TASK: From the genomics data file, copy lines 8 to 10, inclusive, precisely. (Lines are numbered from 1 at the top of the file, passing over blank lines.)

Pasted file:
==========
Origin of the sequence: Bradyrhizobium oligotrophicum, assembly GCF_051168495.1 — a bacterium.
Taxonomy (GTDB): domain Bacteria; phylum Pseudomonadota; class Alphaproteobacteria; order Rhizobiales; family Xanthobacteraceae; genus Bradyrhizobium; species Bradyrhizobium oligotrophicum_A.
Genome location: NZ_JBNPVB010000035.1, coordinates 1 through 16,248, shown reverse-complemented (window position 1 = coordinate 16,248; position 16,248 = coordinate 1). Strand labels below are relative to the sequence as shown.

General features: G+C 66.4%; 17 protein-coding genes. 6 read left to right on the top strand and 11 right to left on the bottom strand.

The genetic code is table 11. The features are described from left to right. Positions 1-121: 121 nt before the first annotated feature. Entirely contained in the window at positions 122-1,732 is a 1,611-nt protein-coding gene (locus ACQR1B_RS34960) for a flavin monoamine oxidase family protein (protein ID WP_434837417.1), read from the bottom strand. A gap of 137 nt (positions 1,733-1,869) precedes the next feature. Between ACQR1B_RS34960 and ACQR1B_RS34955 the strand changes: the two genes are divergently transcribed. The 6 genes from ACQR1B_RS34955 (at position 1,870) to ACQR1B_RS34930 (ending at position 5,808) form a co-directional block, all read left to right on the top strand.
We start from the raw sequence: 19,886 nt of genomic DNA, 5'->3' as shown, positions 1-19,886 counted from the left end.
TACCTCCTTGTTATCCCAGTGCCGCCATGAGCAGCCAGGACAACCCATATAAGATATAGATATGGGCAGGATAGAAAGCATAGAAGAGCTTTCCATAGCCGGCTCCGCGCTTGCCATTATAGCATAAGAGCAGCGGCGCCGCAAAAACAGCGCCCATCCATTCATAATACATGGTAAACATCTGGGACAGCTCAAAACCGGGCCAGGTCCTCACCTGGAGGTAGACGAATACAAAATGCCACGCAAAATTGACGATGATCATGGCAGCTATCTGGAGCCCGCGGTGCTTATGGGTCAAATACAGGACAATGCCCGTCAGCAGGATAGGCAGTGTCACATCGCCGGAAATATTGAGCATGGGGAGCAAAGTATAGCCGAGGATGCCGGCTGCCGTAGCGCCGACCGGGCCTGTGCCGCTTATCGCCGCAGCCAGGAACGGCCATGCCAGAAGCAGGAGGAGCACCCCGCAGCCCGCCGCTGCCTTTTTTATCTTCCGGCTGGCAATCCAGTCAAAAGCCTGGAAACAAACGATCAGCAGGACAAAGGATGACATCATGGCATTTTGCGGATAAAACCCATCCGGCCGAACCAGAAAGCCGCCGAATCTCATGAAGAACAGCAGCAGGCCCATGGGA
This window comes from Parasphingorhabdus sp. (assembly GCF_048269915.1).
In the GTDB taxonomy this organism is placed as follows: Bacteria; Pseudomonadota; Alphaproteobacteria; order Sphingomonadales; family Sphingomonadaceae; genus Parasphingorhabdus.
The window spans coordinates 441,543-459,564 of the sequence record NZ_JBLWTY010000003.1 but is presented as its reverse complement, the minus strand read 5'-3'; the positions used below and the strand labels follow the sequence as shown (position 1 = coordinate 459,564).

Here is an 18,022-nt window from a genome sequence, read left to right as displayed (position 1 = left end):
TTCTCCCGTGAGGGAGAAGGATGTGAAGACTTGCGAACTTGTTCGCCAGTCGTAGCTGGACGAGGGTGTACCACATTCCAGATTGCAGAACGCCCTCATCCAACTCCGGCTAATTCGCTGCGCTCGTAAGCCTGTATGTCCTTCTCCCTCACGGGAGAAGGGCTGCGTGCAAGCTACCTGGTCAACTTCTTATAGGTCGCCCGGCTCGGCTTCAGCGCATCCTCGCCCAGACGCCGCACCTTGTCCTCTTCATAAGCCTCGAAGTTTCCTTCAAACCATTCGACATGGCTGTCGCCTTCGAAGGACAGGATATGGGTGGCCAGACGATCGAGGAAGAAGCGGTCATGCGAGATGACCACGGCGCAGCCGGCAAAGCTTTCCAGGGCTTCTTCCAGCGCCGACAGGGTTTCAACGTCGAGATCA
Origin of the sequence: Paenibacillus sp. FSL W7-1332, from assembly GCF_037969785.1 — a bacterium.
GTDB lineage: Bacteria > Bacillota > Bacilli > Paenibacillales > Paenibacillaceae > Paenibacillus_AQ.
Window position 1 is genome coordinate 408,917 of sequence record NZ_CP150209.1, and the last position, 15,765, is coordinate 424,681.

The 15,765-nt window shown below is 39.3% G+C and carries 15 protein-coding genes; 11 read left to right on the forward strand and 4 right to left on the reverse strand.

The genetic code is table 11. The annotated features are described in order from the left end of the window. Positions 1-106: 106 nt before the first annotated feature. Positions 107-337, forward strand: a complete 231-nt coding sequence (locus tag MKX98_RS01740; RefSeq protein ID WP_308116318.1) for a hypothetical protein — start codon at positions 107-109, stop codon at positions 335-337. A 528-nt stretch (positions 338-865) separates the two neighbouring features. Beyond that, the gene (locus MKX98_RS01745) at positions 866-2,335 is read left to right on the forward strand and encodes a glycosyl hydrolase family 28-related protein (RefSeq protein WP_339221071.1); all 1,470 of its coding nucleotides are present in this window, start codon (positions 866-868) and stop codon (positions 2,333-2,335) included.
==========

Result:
This window comes from Parasphingorhabdus sp. (assembly GCF_048269915.1).
In the GTDB taxonomy this organism is placed as follows: Bacteria; Pseudomonadota; Alphaproteobacteria; order Sphingomonadales; family Sphingomonadaceae; genus Parasphingorhabdus.
The window spans coordinates 441,543-459,564 of the sequence record NZ_JBLWTY010000003.1 but is presented as its reverse complement, the minus strand read 5'-3'; the positions used below and the strand labels follow the sequence as shown (position 1 = coordinate 459,564).